When I met Jeff Sharlet a couple of years ago at a conference in Austin, his revelations about “The Family” sounded like conspiracy theory. But the stodgy Harpers magazine is rarely associated with the American lunatic fringe.
Sharlet argues that a shadowy organization called “The Family” excercizes a profound influence on prominent politicians, Republican and Democrat. Hillary Clinton, he says, has been profoundly influenced by the family’s peculiar religious outlook. (You can find helpful background information here and here.)
The Family was founded in 1935 by Abraham Vereide, a Norweigen immigrant living in Seattle who was alarmed by the rise of militant labor activists. Vereide believed that the liberal “social gospel” of his day gave too much attention to the “down and out”. Vereide wanted to influence the folks he called the “up and out”.
Unlike most conservative religionists, Vereide ignored the teeming masses; his goal was to attract, in varying degrees, the loyalty of the powerful to the simple religion of Jesus. Vereide followed a savvy and sophisticated savior who pursued world domination through “the elect”: a small cadre of the wealthy and the powerful.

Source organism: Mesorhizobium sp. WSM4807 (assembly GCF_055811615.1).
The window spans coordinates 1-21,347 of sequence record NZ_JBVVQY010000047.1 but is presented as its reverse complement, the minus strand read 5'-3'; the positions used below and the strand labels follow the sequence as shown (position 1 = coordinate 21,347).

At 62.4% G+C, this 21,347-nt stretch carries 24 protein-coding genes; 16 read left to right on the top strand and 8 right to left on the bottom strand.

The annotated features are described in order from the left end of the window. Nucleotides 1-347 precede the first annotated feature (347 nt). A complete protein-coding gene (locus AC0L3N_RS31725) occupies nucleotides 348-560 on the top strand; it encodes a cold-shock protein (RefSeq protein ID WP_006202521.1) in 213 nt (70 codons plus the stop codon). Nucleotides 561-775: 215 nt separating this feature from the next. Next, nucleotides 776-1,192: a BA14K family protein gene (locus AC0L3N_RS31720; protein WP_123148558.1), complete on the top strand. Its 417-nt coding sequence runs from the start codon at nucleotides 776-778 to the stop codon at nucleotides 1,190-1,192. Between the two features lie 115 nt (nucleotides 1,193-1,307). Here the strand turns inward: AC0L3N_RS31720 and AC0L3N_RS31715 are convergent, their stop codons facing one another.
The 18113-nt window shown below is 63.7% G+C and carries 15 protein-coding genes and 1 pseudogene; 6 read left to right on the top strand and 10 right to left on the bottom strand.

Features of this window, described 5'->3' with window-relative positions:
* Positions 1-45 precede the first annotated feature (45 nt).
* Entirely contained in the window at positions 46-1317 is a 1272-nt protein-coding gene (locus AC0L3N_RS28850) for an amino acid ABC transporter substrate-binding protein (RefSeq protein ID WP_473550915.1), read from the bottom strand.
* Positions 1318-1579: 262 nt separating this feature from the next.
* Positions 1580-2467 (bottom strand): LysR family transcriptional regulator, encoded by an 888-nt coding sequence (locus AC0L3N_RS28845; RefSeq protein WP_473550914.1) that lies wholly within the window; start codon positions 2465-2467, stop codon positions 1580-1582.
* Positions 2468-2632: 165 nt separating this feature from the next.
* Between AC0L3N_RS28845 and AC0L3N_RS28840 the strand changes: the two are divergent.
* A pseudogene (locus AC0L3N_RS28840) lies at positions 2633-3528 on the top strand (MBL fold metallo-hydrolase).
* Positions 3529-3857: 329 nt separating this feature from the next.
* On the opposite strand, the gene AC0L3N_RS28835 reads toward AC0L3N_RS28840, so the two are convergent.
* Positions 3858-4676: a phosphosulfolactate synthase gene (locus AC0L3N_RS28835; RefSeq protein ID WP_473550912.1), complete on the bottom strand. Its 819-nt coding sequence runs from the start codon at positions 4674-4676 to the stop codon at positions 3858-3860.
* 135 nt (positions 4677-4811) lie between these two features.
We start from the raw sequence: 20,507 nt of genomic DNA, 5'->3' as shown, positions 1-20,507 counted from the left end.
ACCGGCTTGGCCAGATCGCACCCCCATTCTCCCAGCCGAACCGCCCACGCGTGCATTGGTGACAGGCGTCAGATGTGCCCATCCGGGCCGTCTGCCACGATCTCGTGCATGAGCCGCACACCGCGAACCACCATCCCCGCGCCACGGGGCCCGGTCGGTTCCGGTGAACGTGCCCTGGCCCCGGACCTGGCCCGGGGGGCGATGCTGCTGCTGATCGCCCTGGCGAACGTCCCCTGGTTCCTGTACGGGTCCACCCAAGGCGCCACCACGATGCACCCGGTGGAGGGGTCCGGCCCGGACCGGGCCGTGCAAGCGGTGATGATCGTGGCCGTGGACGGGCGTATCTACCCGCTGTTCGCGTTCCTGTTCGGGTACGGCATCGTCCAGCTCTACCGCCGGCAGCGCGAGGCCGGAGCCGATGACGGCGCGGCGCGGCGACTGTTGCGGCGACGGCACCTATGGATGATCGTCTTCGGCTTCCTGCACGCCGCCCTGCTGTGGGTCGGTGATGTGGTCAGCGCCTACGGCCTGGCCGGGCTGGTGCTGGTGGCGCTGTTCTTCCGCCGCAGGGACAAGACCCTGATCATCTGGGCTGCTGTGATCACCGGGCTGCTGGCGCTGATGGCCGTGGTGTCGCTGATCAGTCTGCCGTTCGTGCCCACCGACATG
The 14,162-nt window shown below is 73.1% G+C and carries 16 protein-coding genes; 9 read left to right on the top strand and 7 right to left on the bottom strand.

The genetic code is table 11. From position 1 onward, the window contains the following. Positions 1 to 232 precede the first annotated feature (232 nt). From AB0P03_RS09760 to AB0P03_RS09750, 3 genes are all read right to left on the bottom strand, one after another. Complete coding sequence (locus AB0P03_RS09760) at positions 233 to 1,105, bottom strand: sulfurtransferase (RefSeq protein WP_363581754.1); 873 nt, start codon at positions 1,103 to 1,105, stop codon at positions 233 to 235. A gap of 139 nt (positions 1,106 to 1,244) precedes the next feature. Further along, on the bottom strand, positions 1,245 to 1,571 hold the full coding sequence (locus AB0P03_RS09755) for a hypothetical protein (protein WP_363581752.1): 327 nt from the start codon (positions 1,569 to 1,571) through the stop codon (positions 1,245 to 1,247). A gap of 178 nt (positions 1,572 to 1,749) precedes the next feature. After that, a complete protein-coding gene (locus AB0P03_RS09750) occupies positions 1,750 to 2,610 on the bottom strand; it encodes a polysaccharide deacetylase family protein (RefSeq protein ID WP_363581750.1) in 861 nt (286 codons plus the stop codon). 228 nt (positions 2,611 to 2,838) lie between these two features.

According to Jeff Sharlett, Hillary Clinton was prepared for this elite religious outlook in the 1960s by the theological reflections of repentant liberals like Paul Tillich and Reinhold Niebuhr. Sharlett isn’t saying that Clinton is a member of a secret sect; but he does suggest that her policies and outlook have been influenced by the distinctive moral vision of The Family.
I mention Sharlet’s work because it may shed light on a recent firefight about race and religion that bears directly on the criminal justice system. What does the current controversy tell us about the prospects for criminal justice reform in the near future?
Jeremiah Wright claims that America earned God’s wrath by turning its back on the poor, the disenfranchised and the desperate. Wright wants to know why some Americans are being sucked into a vortex of addiction, dysfunction and mass incarceration while the rest of the America prospers.